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For a brief explanation of what a "carbon footprint" is, head on over to our primer
Imagine my surprise when the first headline I read in today's LAT Environment section blared: "Los Angeles' carbon footprint is a light one -- sort of." Yes, according to a new report released by the Brookings Institution, a Washington, D.C.-based think tank, Los Angeles ranked second only to Honolulu in having the nation's smallest carbon footprint. The city received plaudits for its strict buildings codes and tough utility pricing rules, which have helped moderate energy consumption. The report's big "loser"? Lexington, Kentucky, with its sprawl, high traffic, inefficient homes and high coal-fired power consumption, finished last in the rankings -- with an average per capita carbon footprint of 3.81 tons (versus a national average of 2.47 tons).
Any report that ranks Los Angeles second-best in the country must come with a few caveats, of course, as LAT's Margot Roosevelt explains (after a fair bit of good-humored ribbing of rival San Francisco):
But before the boasting starts, some words of caution: The calculations did not account for the fact that half the city's electricity comes from coal-fired power plants. Instead, Brookings used a state-wide average that included the hydroelectric and nuclear plants in Northern California.
Omitted from the data are emissions from industries and commercial buildings, and from local roads apart from federal highways.
The researchers also chose metropolitan statistical areas, as defined by the U.S. Census Bureau. Those areas may allow for a uniform geographical comparison, but in the case of the Los Angeles-Long Beach-Santa Ana area, that omitted commutes from as far as Ventura, San Bernardino or Riverside counties
Lest I spend too much time dwelling on these particular results, here were some of the report's general findings, as outlined by the NRDC's Deron Lovaas:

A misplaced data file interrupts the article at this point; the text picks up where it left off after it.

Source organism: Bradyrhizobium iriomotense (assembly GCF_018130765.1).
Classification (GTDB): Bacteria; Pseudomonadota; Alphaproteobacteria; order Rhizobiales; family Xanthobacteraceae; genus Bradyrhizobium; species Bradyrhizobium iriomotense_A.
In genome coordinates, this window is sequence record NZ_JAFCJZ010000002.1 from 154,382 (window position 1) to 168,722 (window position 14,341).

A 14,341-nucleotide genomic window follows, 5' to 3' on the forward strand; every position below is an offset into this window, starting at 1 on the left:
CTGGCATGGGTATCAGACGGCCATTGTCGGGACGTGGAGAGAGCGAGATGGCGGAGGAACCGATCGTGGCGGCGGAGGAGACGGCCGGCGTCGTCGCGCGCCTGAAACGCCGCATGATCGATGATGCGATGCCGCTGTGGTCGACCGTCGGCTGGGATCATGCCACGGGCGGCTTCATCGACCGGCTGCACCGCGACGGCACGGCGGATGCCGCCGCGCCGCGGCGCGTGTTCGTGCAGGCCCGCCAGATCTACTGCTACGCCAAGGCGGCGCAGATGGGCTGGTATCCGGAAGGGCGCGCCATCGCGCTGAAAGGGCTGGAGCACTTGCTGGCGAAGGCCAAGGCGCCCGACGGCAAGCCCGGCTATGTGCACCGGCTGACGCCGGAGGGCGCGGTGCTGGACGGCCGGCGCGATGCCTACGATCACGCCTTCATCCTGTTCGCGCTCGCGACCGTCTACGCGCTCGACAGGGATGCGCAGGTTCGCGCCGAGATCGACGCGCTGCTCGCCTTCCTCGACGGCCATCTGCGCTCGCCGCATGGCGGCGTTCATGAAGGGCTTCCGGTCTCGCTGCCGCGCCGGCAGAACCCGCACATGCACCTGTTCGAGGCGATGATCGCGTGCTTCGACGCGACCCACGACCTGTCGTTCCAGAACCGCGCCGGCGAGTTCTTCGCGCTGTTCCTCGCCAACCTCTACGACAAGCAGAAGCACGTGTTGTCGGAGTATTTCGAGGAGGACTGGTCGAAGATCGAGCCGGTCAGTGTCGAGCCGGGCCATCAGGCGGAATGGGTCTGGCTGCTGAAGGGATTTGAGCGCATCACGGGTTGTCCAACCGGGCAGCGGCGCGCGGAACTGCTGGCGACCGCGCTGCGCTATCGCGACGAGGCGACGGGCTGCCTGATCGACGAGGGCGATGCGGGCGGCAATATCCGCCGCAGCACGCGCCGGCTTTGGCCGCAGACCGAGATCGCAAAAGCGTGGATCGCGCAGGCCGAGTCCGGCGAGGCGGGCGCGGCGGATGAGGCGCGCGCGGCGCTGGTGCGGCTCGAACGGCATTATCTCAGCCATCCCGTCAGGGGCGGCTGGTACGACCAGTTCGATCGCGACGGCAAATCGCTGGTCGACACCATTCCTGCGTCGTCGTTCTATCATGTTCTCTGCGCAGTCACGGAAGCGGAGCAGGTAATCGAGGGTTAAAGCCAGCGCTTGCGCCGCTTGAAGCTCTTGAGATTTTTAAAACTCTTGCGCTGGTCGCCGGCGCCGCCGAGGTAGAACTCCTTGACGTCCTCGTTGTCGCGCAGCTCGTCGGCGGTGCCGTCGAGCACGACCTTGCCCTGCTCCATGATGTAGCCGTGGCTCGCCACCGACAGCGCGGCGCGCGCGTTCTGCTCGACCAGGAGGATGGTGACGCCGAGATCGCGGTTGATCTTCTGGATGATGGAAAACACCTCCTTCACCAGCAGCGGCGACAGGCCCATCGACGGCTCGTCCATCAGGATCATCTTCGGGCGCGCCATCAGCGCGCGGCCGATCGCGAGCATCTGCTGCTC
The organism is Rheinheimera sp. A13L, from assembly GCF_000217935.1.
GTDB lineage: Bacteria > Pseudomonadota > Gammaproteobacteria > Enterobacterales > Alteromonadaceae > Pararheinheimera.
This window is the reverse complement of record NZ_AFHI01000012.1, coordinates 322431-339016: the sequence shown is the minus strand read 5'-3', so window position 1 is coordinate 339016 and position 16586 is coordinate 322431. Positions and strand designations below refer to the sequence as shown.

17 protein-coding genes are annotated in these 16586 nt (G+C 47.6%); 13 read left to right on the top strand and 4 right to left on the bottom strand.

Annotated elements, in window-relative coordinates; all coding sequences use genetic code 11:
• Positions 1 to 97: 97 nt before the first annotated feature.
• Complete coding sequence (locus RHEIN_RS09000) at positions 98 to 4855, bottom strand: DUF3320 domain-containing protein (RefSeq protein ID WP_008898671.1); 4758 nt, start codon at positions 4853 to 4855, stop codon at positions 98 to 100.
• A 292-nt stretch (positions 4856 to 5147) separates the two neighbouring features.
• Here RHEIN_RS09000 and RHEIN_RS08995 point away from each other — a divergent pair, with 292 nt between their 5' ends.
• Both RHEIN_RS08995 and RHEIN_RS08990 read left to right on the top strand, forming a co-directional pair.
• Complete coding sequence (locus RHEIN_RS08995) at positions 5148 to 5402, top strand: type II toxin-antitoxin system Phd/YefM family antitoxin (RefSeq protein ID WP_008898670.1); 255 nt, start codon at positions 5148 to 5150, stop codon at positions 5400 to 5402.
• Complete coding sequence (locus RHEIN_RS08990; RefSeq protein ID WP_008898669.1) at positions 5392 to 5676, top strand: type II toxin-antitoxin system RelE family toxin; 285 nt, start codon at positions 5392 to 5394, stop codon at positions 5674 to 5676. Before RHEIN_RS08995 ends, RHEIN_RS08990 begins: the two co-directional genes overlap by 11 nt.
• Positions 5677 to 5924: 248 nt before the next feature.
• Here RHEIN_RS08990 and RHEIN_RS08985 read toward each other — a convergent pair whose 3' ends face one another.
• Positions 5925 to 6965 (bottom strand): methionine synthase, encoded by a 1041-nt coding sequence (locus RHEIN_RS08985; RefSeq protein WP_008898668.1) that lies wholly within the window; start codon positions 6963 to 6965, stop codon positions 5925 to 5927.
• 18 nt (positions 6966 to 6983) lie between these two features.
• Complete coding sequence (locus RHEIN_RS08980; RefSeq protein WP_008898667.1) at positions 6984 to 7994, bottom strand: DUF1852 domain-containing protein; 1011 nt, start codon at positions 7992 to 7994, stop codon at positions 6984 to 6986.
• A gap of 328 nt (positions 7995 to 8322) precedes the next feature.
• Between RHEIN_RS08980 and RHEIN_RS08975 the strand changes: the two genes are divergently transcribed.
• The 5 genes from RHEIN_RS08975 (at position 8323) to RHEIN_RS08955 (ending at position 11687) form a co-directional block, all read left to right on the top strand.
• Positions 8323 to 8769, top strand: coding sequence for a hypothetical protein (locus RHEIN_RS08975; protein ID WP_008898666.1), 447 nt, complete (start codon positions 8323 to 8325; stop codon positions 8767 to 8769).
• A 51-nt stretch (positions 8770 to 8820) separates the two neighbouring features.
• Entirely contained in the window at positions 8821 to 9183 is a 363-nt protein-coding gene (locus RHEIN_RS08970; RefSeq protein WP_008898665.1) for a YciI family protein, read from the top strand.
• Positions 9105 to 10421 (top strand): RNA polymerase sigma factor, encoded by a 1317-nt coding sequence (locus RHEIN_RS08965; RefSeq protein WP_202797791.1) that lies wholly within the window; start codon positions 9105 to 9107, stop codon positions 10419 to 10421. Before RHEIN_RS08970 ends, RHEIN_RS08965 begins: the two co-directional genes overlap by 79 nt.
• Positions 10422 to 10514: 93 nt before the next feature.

1) Large regions stack up pretty well in terms of per capita emissions. These regions account for two-thirds of U.S. population but only 56 percent of emissions from highway transportation and residential buildings in 2005.
2) Carbon emissions from these sectors are also growing slower than the national average in these major metro areas: From 2000-2005, they grew 7.5 percent vs. the national rise of 9.1 percent.
3) There are big variations in per capita emissions among these areas. The biggest contrast is Lexington-Honolulu, where an average resident in the former is responsible for 2.5 times as much carbon emissions as the latter (in transportation alone). Notably, the biggest per capita emitters are for the most part east of the Mississippi (with many in the South, as noted above), with Oklahoma City (high-emitter) and New York City (low-emitter) standing out as exceptions.
4) Development patterns and rail transit access matter. Compact, smart-growth development and the existence of rail transit are decent predictors of a city's ranking.
The AP's H. Josef Hebert also has a nice rundown here. While encouraging, it's obvious LA still has a (long) ways to go before it can rightfully (in my opinion) lay claim to that ranking. More public transit, a realistic congestion pricing scheme, more "green spaces": These are just a handful of the changes the city needs.
The report is well-worth reading in its entirety (if you have the time). Of particular relevance are the policy recommendations the authors end their study with. With the Lieberman-Warner climate bill in limbo and chances for some measurable progress slim until the next president steps in, we should at least be pushing the types of sound policy ideas advocated here and on other sites.